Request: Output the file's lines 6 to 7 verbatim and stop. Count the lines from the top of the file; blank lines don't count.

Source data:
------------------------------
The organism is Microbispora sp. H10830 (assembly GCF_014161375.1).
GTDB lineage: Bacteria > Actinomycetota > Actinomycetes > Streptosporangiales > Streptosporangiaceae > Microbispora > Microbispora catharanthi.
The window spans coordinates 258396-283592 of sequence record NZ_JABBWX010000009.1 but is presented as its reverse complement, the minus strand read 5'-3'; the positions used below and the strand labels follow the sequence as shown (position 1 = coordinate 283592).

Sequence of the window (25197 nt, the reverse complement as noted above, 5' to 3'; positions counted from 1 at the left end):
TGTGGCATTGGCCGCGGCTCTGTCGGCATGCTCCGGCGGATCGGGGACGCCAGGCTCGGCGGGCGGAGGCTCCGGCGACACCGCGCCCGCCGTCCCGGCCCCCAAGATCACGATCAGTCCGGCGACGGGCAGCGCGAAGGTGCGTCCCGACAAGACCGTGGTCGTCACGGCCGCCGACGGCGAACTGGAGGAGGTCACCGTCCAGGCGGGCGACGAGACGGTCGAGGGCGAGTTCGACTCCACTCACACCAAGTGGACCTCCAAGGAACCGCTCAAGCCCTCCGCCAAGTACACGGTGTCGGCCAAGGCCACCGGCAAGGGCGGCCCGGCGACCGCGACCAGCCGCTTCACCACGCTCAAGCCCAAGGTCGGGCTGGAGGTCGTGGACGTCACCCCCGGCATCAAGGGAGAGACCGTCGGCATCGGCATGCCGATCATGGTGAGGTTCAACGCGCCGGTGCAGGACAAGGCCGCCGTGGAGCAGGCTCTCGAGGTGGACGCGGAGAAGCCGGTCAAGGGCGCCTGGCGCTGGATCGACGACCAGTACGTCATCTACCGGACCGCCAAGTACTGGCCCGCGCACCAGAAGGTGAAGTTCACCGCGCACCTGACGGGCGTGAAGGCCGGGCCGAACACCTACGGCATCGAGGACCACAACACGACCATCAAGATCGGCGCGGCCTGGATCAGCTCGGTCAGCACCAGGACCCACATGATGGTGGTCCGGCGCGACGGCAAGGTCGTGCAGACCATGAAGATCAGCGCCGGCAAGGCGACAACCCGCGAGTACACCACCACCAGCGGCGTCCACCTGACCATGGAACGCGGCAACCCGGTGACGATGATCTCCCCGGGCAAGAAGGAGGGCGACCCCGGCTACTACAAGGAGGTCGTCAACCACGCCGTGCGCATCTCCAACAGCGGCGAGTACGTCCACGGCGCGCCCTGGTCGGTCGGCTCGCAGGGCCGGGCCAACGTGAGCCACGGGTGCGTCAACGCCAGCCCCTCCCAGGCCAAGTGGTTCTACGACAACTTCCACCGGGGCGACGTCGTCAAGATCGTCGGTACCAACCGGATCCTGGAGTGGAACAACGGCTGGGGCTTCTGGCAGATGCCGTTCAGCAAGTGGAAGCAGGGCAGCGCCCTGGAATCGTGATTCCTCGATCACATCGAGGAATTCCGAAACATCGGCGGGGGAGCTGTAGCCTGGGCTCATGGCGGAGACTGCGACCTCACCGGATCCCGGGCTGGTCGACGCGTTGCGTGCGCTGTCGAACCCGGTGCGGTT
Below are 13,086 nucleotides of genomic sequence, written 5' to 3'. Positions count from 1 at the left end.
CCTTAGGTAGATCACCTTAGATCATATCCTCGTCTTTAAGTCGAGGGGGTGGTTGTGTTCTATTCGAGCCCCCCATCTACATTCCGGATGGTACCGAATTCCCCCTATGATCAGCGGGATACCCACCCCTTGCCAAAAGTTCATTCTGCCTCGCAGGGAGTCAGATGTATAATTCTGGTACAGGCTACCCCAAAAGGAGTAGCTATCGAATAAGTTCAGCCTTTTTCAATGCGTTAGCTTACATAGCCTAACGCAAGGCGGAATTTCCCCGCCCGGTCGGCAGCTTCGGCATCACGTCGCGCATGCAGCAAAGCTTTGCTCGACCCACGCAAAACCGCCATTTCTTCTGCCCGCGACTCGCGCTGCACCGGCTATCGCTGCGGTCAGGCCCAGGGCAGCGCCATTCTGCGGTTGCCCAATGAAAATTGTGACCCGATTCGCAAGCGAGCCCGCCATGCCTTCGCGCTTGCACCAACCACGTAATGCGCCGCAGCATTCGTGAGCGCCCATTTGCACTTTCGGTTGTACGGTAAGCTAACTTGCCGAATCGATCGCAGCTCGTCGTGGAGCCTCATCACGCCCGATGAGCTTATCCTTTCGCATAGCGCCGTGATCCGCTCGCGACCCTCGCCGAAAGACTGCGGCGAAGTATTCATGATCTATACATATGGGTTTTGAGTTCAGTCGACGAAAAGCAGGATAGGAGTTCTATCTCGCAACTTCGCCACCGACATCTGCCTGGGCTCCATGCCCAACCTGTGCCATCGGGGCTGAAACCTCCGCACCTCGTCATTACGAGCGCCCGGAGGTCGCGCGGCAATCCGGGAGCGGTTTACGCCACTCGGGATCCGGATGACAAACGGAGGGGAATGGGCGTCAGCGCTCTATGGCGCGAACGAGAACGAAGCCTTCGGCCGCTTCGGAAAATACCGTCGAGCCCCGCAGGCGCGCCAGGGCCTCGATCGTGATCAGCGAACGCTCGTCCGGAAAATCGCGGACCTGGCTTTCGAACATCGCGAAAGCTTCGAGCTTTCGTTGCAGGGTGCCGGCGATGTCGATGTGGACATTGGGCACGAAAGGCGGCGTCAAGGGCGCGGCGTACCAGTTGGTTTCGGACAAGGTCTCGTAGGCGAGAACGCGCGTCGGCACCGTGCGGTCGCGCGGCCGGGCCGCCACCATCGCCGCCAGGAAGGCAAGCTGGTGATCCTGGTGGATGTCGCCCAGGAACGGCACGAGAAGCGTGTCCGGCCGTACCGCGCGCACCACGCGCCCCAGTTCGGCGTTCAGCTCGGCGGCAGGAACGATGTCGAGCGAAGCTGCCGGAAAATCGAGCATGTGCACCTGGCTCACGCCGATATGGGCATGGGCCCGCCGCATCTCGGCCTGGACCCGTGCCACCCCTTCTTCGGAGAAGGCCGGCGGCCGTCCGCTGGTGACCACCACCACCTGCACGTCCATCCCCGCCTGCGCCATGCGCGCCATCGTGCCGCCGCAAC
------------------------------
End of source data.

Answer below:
Below are 13,086 nucleotides of genomic sequence, written 5' to 3'. Positions count from 1 at the left end.
CCTTAGGTAGATCACCTTAGATCATATCCTCGTCTTTAAGTCGAGGGGGTGGTTGTGTTCTATTCGAGCCCCCCATCTACATTCCGGATGGTACCGAATTCCCCCTATGATCAGCGGGATACCCACCCCTTGCCAAAAGTTCATTCTGCCTCGCAGGGAGTCAGATGTATAATTCTGGTACAGGCTACCCCAAAAGGAGTAGCTATCGAATAAGTTCAGCCTTTTTCAATGCGTTAGCTTACATAGCCTAACGCAAGGCGGAATTTCCCCGCCCGGTCGGCAGCTTCGGCATCACGTCGCGCATGCAGCAAAGCTTTGCTCGACCCACGCAAAACCGCCATTTCTTCTGCCCGCGACTCGCGCTGCACCGGCTATCGCTGCGGTCAGGCCCAGGGCAGCGCCATTCTGCGGTTGCCCAATGAAAATTGTGACCCGATTCGCAAGCGAGCCCGCCATGCCTTCGCGCTTGCACCAACCACGTAATGCGCCGCAGCATTCGTGAGCGCCCATTTGCACTTTCGGTTGTACGGTAAGCTAACTTGCCGAATCGATCGCAGCTCGTCGTGGAGCCTCATCACGCCCGATGAGCTTATCCTTTCGCATAGCGCCGTGATCCGCTCGCGACCCTCGCCGAAAGACTGCGGCGAAGTATTCATGATCTATACATATGGGTTTTGAGTTCAGTCGACGAAAAGCAGGATAGGAGTTCTATCTCGCAACTTCGCCACCGACATCTGCCTGGGCTCCATGCCCAACCTGTGCCATCGGGGCTGAAACCTCCGCACCTCGTCATTACGAGCGCCCGGAGGTCGCGCGGCAATCCGGGAGCGGTTTACGCCACTCGGGATCCGGATGACAAACGGAGGGGAATGGGCGTCAGCGCTCTATGGCGCGAACGAGAACGAAGCCTTCGGCCGCTTCGGAAAATACCGTCGAGCCCCGCAGGCGCGCCAGGGCCTCGATCGTGATCAGCGAACGCTCGTCCGGAAAATCGCGGACCTGGCTTTCGAACATCGCGAAAGCTTCGAGCTTTCGTTGCAGGGTGCCGGCGATGTCGATGTGGACATTGGGCACGAAAGGCGGCGTCAAGGGCGCGGCGTACCAGTTGGTTTCGGACAAGGTCTCGTAGGCGAGAACGCGCGTCGGCACCGTGCGGTCGCGCGGCCGGGCCGCCACCATCGCCGCCAGGAAGGCAAGCTGGTGATCCTGGTGGATGTCGCCCAGGAACGGCACGAGAAGCGTGTCCGGCCGTACCGCGCGCACCACGCGCCCCAGTTCGGCGTTCAGCTCGGCGGCAGGAACGATGTCGAGCGAAGCTGCCGGAAAATCGAGCATGTGCACCTGGCTCACGCCGATATGGGCATGGGCCCGCCGCATCTCGGCCTGGACCCGTGCCACCCCTTCTTCGGAGAAGGCCGGCGGCCGTCCGCTGGTGACCACCACCACCTGCACGTCCATCCCCGCCTGCGCCATGCGCGCCATCGTGCCGCCGCAAC